1-3      St. John sees four angels standing at the four corners of the Land, divine messengers to whom it was granted to harm the Land and the sea; yet here they are holding back the Four Winds of the earth, so that no wind should blow on the Land or on the sea or on any tree. While Land and sea are in the genitive case, tree is in the accusative, indicating that St. John wishes to draw special attention to it. Throughout the Bible, trees are images of men (Jud. 9:8-15). In particular, they are symbols for the righteous (Ex. 15:17; Ps. 1:3; 92:12-14; Isa. 61:3; Jer. 17:5-8).[2]

The wind in Scripture is used in connection with the coming of God and the action of His angels in either blessing or curse (cf. Gen. 8:1; 41:27; Ex. 10:13, 19; 14:21; 15:10; Num. 11:31; Ps. 18:10; 104:3-4; 107:25; 135:7; 147:18; 148:8; John 3:8; Acts 2:2). In this case, the angel is speaking of the sirocco, the hot desert blast that scorches vegetation as a figure of God’s burning judgment of the ungodly (cf. 16:9, and contrast 7:16):

Though he flourishes among the reeds,

An east wind shall come,

The wind of the LORD coming up from the wilderness;

And his fountain will become dry,

And his spring will be dried up;

It will plunder his treasury of every precious article.

Samaria will be held guilty,

For she has rebelled against her God.

They will fall by the sword,

Their little ones will be dashed in pieces,

And their pregnant women will be ripped open.

(Hos. 13:15-16)

As we have seen,[3] the association of angels with “nature” is not “mere” imagery. God through His angels really does control weather patterns, and He uses weather as an agency of blessing and judgment. From the very first verse, the Bible is written in terms of what Gary North calls cosmic personalism: “God did not create a self-sustaining universe which is now left to operate in terms of autonomous laws of nature. The universe is not a giant mechanism, like a clock, which God wound up at the beginning of time. Ours is not a mechanistic world, nor is it an autonomous biological entity, growing according to some genetic code of the cosmos. Ours is a world which is actively sustained by God on a full-time basis (Job 38-41). All creation is inescapably personal and theocentric. ‘For the invisible things of him from the creation of the world are clearly seen, being understood by the things that are made, even his eternal power and Godhead…’ (Rom. 1:20).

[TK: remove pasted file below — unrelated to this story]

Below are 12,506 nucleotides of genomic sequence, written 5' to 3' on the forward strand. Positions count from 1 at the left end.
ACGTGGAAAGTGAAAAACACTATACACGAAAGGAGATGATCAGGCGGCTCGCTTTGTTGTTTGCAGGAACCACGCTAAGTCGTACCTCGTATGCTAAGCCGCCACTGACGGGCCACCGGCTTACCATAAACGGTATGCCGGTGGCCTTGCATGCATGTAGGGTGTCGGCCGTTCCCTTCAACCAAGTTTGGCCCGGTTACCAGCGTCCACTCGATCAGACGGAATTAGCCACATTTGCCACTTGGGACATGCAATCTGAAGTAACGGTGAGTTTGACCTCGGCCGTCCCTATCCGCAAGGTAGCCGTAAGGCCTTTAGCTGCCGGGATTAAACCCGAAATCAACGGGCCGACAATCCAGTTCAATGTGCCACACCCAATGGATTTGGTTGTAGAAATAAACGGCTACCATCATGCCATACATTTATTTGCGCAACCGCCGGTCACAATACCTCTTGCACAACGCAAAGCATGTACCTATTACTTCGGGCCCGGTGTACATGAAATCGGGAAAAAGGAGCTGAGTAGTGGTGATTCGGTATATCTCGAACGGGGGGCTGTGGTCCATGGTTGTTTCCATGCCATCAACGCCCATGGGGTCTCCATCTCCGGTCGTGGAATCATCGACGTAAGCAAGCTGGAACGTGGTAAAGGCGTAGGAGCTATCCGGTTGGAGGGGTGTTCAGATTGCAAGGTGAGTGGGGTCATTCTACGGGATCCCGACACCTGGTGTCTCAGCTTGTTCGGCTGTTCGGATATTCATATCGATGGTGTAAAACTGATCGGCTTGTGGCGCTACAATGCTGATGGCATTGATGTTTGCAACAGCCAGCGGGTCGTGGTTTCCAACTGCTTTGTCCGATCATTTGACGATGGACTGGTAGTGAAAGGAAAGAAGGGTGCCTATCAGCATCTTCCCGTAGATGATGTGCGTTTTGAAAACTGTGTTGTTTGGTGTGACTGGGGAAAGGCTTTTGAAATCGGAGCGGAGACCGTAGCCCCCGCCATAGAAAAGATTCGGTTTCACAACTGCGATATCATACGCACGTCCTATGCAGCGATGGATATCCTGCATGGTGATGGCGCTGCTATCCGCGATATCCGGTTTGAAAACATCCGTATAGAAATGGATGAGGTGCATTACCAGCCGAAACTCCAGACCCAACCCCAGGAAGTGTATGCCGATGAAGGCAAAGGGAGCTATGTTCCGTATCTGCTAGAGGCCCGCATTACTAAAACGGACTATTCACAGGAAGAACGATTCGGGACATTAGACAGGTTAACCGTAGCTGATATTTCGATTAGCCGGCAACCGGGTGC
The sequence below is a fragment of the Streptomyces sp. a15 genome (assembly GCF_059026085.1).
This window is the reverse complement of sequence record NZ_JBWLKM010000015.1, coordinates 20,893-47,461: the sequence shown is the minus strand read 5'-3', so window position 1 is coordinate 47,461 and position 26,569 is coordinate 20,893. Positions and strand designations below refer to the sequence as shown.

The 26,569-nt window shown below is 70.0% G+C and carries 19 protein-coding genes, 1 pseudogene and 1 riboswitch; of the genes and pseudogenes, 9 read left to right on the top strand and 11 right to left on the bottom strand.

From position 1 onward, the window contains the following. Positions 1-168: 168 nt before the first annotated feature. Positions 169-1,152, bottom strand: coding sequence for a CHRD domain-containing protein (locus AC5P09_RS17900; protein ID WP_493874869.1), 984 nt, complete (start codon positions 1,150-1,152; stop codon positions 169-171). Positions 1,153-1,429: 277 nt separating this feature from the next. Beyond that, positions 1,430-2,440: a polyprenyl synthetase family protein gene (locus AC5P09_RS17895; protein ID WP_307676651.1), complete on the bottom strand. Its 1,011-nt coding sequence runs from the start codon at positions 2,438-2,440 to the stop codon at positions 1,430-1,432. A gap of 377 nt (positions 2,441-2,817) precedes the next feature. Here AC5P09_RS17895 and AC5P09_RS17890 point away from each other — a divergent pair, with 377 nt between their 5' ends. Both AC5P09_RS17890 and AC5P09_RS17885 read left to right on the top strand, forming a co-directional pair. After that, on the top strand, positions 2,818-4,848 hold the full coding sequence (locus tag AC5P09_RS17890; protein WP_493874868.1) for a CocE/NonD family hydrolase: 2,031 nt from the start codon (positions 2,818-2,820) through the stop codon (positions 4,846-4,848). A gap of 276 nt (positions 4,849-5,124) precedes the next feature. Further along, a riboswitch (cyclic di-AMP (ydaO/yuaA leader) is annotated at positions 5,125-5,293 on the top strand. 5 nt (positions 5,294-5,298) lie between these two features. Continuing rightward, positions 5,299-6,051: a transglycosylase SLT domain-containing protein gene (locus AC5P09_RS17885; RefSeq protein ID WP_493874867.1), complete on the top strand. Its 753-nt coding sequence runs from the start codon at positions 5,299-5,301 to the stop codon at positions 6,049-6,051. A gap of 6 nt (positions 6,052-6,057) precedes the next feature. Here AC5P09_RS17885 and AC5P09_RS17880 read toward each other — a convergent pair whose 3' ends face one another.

“If the universe is inescapably personal, then there can be no phenomenon or event in the creation which is independent from God. No phenomenon can be said to exist apart from God’s all-inclusive plan for the ages. There is no uninterpreted ‘brute factuality.’ Nothing in the universe is autonomous…. Nothing in the creation generates its own conditions of existence, including the law structure under which something operates or is operated upon. Every fact in the universe, from beginning to end, is exhaustively interpreted by God in terms of His being, plan, and power.”[4]

The four angels are restraining the judgment in obedience to the command of another angel, whom St. John sees ascending from the rising of the sun, whence God’s actions in history traditionally came (cf. Isa. 41:1-4, 25; 46:11; Ezek. 43:1-3). This angel comes as the representative of Christ, the Sunrise from on high who has visited us (Luke 1:78), the Sun of righteousness who has risen with healing in His wings (Mal. 4:2; cf. Eph. 5:14; 2 Pet. 1:19). He possesses the Spirit without measure (John 3:34), the Seal of the living God with which He marks out the people of His own possession, and by His order the judgments on the Land are not fully poured out until we – Christ and His messengers – have sealed the servants of our God on their foreheads: The Seal of the Spirit (Eph. 1:13; 4:30) is applied to the righteous before the Seals of wrath are applied to the wicked; Pentecost precedes Holocaust.

The seal in the Biblical world signified a grant of authority and power, a guarantee of protection, and a mark of ownership (cf. 2 Cor. 1:21-22; 2 Tim. 2:19). The primary Old Testament background for St. John’s imagery is Ezekiel 9:1-7, which shows God commissioning executioners to destroy everyone in the city of Jerusalem; the first to be slain are the elders at the Temple. First, however, He commands another angel to “go through the midst of the city, even through the midst of Jerusalem, and put a mark on the foreheads of the men who sigh and groan over all the abominations that are being committed in its midst” (v. 4). The godly are marked for protection, in order that the apostates in Jerusalem may be destroyed.